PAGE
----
The Fall of the House of Usher
Dec. 4, 2023

Michael Fimognari shoots 65 mm on Netflix’s “The Fall of the House of Usher”

Edgar Allen Poe’s classic tale is reimagined by DP/director Michael Fimognari and co-director Mike Flanagan using ARRI Rental’s ALEXA 65 camera with two contrasting lens series.

Dec. 4, 2023

In crafting a look for “The Fall of the House of Usher,” director/cinematographer Michael Fimognari built a visual tapestry that draws on Edgar Allan Poe and the Italian giallo genre. Working with writer/director Mike Flanagan, Fimognari turned to the 65 mm format and ARRI Rental’s ALEXA 65 camera system. In this interview he explains his creative choices and why he selected two very different lens series – Prime DNA and Leitz Thalia – for the Netflix series about Roderick and Madeline Usher, two ruthless siblings who establish a powerful family dynasty only to witness it unravel with the mysterious deaths of their heirs.

Can you share insights into your collaboration with Mike Flanagan and how it shaped the visual storytelling in “The Fall of the House of Usher”?

“The Fall of The House of Usher” was a new twist on a long and fantastic collaboration. Over the past eleven years I’d shot series and features for Mike, and on “Usher” we split the directing work; he directed four episodes, and I directed the other four, and I served as cinematographer for all eight. As Mike does for everything he creates, he has a clear vision for how to present the themes and tone for the overall story. He defined it in his plan for this two episodes which gave me the structure as a director to build something consistent with his overall creative vision.

How did you capture the mood of Edgar Allan Poe in your cinematography?

Mike wanted to create something with a gothic feel in a contemporary setting. There’s brick and stone, contrasted with glass and steel. One of Mike’s first visual concepts was to showcase each of the Usher children’s deaths in vivid, pure hues inspired by Italian giallo cinema. This was inspired by the use of color in The Masque of the Red Death, and we used it in lighting, wardrobe, and design.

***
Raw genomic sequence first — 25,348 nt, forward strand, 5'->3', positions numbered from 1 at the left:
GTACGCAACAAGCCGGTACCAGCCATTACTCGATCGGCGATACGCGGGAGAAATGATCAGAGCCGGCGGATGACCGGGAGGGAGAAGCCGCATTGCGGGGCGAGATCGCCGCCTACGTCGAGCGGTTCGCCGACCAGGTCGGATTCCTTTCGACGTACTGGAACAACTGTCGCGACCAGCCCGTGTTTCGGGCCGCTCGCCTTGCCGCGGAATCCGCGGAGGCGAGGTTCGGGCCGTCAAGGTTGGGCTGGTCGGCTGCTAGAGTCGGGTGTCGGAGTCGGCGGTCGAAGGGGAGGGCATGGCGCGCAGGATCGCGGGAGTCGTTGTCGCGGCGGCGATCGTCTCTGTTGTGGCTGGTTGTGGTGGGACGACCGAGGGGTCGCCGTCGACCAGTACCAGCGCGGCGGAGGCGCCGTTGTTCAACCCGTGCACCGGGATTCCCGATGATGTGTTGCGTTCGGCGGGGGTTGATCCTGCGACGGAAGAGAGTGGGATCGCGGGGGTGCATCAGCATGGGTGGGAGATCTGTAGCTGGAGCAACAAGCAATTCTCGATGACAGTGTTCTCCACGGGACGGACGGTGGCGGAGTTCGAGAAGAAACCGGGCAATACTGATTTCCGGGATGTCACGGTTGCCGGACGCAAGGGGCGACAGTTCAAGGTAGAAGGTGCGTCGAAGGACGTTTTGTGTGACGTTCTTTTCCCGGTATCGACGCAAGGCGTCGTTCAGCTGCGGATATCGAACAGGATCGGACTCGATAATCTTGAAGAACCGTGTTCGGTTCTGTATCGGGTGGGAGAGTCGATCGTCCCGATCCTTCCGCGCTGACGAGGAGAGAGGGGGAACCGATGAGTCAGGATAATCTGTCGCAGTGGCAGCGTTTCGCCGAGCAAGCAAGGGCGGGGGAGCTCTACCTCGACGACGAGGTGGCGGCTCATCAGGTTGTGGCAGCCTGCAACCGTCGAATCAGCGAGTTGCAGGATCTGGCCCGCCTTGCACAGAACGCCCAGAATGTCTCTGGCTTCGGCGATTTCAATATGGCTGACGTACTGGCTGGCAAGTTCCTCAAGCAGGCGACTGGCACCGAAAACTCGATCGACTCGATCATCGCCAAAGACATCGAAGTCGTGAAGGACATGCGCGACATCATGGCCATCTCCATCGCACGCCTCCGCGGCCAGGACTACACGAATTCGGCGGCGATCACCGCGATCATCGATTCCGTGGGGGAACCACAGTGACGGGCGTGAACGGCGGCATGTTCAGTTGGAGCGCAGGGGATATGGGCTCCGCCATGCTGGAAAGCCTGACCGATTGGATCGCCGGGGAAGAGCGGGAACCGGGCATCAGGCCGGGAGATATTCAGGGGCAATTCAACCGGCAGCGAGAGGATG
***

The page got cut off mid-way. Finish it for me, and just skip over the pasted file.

Why did you select 65 mm as the acquisition format for this show?

I love the working in 65 mm with the ALEXA 65 because the color separation is excellent on a discreet level, especially when you get into particular hues and secondary colors that you can craft and shape more specifically. I first worked with it on "Gerald's Game" where there's an eclipse sequence that Mike and I wanted to start as a typical day scene and then transform to an intense red over about two minutes. It's almost imperceptible at first but becomes a disruptive and upsetting red, overtaking the moment in the story, which was only achievable by having an incredible amount of color control. The difference between what the ALEXA 65 could do on that fine level and anything else we'd used before was stunning.

How many different cameras were you working with and how did you split the coverage between them?

We make detailed shotlists that also represent a blueprint for the edit. In our plans, every shot matters. There are no arbitrary frames; no “I hope we get it” shots, or “have a camera just grab stuff” shots. We're always looking for opportunities, but they become shots that we need to get if choose them.

When we’re building a crew, the first step for me is to assemble a team of storytellers who see the value of their shot as their expression, developed together with us. Once you have those people, you arm them with the tools they need to execute their shots, and every shot on the list is an important shot.

I have felt that, in the world of camera department hierarchy, the A, B, and C-camera designations can be a burden to the team if interpreted as deserving (or not) of a particular type of shot. We decided to go with a color breakdown of the cameras, so we have green, blue, and red cameras. This helps communicate that we’re all valued, we are all here to tell a story, and we’re all skilled enough to do it.